Asphaug E, Agnor CB, Scott ERD et al.
METEORITICS & PLANETARY SCIENCE, Volume 41, issue 8, page A18, 1st August 2006.
Neptune's capture of its moon Triton in a binary-planet gravitational encounter
Agnor CB, Hamilton DP
NATURE, Volume 441, issue 7090, page 192, 11th May 2006.
Isotopic outcomes of N-body accretion simulations: Constraints on equilibration processes during large impacts from HfAV observations
Nimmo F, Agnor CB
EARTH PLANET SC LETT, Volume 243, issue 1-2, page 26, 15th March 2006.
Hit-and-run planetary collisions
Asphaug E, Agnor CB, Williams Q
NATURE, Volume 439, issue 7073, page 155, 12th January 2006.
Accretion efficiency during planetary collisions
Agnor C, Asphaug E
ASTROPHYS J, Volume 613, issue 2, page L157, 1st October 2004.
The Role of Giant Planets in Terrestrial Planet Formation
AGNOR CB, Levison HF
Astronomical Journal, Volume 125, page 2692, 1st May 2003.
Damping of terrestrial-planet eccentricities by density-wave interactions with a remnant gas disk
Agnor CB, Ward WR
ASTROPHYS J, Volume 567, issue 1, page 579, 1st March 2002.
On the accretion of distant planets
Ward WR, Agnor CB, Tanaka H
ASTROPHYSICAL AGES AND TIME SCALES, Volume 245, page 111, 1st January 2001.
This is not an exhaustive list and I would be happy to discuss other project possibilities.
Giant Planet Migration in the Solar System
Recent observations of star-forming regions in the Galatic Center have revealed the presence of prebiotic molecular species such as glycolaldehyde, the simplest sugar, or formamide, a precursor of amino acids. Amino acids are key ingredients in the synthesis of proteins and therefore they are considered as the building blocks of life. Glycine is the simplest amino acid and, although it has been reported in meteorites and in comet 67P/Churyumov-Gerasimenko by the Rosetta mission, its detection in the interstellar medium (ISM) remains elusive.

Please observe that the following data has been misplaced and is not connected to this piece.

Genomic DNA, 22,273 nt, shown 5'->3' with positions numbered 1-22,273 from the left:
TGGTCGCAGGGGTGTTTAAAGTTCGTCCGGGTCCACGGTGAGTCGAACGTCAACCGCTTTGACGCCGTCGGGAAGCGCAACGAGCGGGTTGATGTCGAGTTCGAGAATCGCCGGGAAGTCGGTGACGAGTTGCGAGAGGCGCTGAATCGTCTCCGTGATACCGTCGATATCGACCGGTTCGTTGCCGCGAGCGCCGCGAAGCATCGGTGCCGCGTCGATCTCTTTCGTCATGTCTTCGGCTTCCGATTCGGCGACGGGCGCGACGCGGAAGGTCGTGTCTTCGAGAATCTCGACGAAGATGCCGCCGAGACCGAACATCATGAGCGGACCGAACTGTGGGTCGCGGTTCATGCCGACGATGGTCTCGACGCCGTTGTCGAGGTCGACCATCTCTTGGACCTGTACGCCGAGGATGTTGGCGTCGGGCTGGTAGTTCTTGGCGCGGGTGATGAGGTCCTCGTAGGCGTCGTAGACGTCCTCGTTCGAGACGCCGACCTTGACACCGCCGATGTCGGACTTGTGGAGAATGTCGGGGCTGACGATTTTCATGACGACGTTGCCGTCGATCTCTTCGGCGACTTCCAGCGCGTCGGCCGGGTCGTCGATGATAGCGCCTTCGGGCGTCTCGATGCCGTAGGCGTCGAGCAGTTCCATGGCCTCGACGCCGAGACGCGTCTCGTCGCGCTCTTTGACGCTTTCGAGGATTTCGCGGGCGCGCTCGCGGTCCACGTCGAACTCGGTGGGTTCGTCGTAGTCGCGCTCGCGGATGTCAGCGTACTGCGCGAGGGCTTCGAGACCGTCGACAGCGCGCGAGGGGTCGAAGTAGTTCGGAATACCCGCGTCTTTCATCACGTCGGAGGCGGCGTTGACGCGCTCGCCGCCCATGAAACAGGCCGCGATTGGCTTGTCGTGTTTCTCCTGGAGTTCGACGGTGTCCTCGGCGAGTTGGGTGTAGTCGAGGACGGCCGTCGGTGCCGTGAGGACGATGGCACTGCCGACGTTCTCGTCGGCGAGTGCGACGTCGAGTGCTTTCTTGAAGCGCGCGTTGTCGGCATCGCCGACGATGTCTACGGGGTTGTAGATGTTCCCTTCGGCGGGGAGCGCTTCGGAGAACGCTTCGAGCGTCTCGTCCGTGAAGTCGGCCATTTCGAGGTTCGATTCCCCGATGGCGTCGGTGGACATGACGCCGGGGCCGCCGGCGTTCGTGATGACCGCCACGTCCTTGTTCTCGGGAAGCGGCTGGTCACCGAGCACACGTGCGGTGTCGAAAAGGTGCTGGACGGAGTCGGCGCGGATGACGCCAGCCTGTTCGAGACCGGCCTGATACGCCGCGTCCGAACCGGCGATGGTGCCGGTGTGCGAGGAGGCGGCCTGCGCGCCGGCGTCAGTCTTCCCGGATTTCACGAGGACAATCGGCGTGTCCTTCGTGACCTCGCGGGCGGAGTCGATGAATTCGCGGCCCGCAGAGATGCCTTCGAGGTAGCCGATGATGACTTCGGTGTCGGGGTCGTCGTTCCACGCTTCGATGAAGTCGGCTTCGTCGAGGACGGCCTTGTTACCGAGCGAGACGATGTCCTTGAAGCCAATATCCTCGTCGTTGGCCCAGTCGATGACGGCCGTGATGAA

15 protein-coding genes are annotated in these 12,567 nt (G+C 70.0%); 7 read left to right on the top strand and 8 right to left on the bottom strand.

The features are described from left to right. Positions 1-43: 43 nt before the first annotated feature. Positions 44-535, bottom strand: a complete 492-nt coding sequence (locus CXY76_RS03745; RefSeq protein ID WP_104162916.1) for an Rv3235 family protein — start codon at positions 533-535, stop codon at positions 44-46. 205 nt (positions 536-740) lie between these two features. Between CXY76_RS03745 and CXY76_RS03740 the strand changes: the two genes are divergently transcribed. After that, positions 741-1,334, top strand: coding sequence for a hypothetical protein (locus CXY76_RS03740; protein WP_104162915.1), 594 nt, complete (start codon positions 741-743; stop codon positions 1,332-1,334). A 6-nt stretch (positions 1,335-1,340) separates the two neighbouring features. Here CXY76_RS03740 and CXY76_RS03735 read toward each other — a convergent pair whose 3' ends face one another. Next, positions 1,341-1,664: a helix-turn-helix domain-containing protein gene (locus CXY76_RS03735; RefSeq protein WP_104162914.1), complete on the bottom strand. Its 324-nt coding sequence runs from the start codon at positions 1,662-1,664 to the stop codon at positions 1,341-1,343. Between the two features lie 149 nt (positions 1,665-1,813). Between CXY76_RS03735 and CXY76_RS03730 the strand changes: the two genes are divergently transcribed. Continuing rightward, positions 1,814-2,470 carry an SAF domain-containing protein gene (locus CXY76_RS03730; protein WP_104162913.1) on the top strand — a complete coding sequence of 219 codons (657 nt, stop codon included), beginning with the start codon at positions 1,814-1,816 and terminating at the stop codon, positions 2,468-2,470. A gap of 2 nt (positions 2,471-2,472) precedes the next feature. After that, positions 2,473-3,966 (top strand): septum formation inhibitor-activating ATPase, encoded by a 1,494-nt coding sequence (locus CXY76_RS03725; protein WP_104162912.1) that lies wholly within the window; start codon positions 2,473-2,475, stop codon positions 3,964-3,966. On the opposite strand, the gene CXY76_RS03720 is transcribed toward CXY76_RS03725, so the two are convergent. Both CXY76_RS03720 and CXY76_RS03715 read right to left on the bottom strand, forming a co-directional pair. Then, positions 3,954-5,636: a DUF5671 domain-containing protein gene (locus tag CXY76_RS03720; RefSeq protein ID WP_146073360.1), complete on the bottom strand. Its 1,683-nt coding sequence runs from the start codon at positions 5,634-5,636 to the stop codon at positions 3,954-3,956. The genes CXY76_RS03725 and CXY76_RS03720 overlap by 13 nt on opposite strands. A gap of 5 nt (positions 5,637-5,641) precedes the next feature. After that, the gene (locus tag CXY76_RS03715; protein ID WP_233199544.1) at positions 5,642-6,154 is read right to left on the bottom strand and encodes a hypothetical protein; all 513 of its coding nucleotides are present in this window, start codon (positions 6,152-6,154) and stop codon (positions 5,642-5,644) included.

In this project, the student will analyse observations of the rotational molecular emission obtained toward a sample of Giant Molecular Clouds (GMCs) in the Galactic Center to characterise the chemistry of these complex organic molecules in space. Sub-/millimetre data from international facilities such as the IRAM 30m single-dish telescope, the Submillimeter Array (SMA) and the Atacama Large Millimetre Array (ALMA), will be used. The goal of the project will be to constrain the dominant formation/destruction processes of glycine in the ISM to determine the likelihood of detection in the Galactic Center GMCs with future instrumentation such as the Band 1 of ALMA and the Square Kilometre Array (SKA). For full details click here
Collisional Evolution of Planets and Satellites
Giant impacts (i.e., collisions between like-sized objects) are a ubiquitous feature of planet and satellite formation. Our previous work in this area has illustrated that for dynamical environments, typical of late stage terrestrial planet formation, a variety of impact outcomes are plausible ranging from the production of impact-generated satellites to catastrophic disruption. This work has been expanded to consider global collisions of giant planets, terrestrial planets, and planetary satellites. In all such cases, colliding bodies are geophysically processed on a global scale in a variety of unique ways. The universality of large-scale giant impacts renders them a principal evolutionary process for all types of planets, planetary satellites and ring systems.
The principal goal of this programme is to examine how giant impacts process material and determine diversity of planetary and satellite characteristics that have collisional origins. This effort involves coupling the context of giant impacts (e.g., planetary formation, planet migration, satellite evolution) to the outcomes of individual collisions and the collision histories of evolving worlds. The project will focus on a single class of objects (e.g. giant planets, terrestrial planets, planetary satellites). This work will involve using state-of-the-art numerical modeling of individual giant impacts (e.g. using Smoothed Particle Hydrodynamics or N-body gravity codes) and modelling their collisional and orbital evolution. For full details click here